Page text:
Leacock realized that image and sound synchronization was merely atiming issue. He figured that if he used one Accutron to control thespeed of the camera motor, and a second Accutron to generate a synchpulse recorded by the tape recorder, cableless synch was possible.Working with camera engineering genius Mitch Bogdanowycz, they builtnew cameras, each with an Accutron on its back. They could forecastsynch problems (and there were many) by checking to see if the camera’sand tape recorder’s watches remained synchronized.

Pennebaker wasn’t happy with the ergonomics of the camera. It wasessentially a choptop Auricon conversion, fitted with an Angenieux zoomlens and side finder. The eyepiece was at the rear of the camera,putting the camera in front of the user’s face. To support the weightof the camera, a short pole attached to the bottom rode in a leatherflagpole holder, worn around the user’s neck. It was portable, buthardly elegant.

Ricky Leacock shooting with an earlier Auricon conversion.

Penny came up with something so simple and ingenious that it remainswith us to this day. He shortened the viewfinder so the eyepiece was atthe front of the camera. Then he added a simple handgrip to the frontof the camera. Suddenly, everything sat beautifully on his shoulder. Hecould steer it with his right hand, leaving his left hand free to zoomand focus. To improve the balance, the magazine was placed at a45-degree angle, which they called a slantback camera.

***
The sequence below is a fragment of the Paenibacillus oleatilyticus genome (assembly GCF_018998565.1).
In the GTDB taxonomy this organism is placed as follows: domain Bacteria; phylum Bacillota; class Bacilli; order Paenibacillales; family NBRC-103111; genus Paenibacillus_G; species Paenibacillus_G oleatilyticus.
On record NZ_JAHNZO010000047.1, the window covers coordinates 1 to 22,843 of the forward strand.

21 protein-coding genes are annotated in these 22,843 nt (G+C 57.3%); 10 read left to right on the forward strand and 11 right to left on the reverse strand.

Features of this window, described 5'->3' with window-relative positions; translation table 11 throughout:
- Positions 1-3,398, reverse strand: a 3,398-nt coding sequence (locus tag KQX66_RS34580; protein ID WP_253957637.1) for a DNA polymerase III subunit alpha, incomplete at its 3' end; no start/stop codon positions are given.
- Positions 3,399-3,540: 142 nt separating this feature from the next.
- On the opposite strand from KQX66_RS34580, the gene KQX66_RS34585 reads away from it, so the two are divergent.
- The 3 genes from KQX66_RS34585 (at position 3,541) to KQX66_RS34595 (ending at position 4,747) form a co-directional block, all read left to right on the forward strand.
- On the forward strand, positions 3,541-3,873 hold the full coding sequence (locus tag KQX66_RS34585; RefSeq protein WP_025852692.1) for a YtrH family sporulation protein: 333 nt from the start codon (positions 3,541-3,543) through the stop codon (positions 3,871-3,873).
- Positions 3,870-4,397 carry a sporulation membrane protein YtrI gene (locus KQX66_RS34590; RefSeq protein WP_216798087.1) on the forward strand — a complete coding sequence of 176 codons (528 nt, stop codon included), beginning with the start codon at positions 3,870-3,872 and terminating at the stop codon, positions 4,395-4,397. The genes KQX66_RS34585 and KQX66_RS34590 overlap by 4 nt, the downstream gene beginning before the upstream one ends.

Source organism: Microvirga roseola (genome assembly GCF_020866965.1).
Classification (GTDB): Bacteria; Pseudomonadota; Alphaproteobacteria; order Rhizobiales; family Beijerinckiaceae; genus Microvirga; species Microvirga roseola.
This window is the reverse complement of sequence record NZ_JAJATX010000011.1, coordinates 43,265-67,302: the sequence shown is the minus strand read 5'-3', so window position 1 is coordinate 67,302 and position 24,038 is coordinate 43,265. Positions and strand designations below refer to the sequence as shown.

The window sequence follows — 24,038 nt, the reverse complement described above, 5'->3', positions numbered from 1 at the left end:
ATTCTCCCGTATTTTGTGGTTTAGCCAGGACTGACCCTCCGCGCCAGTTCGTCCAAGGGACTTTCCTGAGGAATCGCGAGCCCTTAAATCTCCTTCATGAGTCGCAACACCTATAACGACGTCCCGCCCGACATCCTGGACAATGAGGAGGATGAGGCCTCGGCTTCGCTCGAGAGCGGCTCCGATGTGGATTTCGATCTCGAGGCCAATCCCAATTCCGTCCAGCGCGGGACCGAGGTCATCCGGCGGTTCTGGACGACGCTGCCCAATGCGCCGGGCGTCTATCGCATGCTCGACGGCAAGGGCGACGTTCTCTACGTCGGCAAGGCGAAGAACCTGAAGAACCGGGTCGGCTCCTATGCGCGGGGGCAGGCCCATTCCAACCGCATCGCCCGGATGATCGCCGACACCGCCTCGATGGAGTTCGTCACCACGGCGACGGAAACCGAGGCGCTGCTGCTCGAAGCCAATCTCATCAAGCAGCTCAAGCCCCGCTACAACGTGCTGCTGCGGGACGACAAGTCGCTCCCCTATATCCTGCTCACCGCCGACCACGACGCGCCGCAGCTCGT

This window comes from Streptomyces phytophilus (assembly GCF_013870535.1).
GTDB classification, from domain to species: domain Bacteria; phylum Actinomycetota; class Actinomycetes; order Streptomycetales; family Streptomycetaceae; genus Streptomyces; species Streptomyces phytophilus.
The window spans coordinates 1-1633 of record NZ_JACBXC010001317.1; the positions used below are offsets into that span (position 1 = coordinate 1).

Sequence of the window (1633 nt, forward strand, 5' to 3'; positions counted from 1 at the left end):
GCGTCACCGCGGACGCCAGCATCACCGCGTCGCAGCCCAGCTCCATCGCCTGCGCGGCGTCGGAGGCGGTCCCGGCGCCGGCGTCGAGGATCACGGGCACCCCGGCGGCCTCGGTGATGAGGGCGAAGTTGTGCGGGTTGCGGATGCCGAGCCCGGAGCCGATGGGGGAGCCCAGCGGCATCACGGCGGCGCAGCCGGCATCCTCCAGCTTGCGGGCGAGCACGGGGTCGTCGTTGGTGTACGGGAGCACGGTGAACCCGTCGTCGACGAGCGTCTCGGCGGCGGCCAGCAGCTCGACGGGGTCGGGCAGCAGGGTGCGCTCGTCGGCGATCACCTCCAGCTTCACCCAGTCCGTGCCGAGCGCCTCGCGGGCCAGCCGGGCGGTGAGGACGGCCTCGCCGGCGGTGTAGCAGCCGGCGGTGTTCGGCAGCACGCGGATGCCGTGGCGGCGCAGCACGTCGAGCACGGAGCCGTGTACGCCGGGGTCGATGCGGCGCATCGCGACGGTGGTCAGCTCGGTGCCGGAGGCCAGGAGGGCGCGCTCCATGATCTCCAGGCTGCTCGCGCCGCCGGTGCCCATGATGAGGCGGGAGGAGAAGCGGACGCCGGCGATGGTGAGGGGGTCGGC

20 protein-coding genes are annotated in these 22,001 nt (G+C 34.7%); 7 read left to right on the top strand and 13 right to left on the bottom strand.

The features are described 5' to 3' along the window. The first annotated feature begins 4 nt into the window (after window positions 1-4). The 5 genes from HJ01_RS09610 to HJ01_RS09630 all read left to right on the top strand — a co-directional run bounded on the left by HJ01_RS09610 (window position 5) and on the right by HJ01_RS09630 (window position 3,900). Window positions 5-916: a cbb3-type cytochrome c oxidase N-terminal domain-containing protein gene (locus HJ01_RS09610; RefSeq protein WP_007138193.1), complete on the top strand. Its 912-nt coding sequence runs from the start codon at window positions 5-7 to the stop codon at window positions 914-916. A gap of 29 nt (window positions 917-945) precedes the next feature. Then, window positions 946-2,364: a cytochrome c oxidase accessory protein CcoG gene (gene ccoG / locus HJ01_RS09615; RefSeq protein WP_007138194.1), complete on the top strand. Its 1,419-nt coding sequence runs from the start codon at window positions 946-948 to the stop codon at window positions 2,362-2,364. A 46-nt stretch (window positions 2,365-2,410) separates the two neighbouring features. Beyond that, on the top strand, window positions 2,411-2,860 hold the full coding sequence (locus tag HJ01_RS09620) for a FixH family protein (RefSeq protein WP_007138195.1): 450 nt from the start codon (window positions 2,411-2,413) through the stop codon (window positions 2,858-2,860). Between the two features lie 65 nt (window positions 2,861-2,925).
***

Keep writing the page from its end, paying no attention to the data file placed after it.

Al Maysles, who had also worked on Primary, developed his owncamera, which some said resembled a “dumpy bazooka.” It wasmuch longer than Penny’s camera, but was perfectly balanced, so thatone’s right arm merely steered it, without supporting any of theweight. Al used this camera to shoot Salesman and GimmeShelter. Penny used his camera to shoot many films, includingDon’t Look Back and Monterey Pop. These filmmakers didn’tlet the lack of a commercially manufactured camera stop them frommaking the films they wanted to; they pressed onward, using tools theydesigned themselves.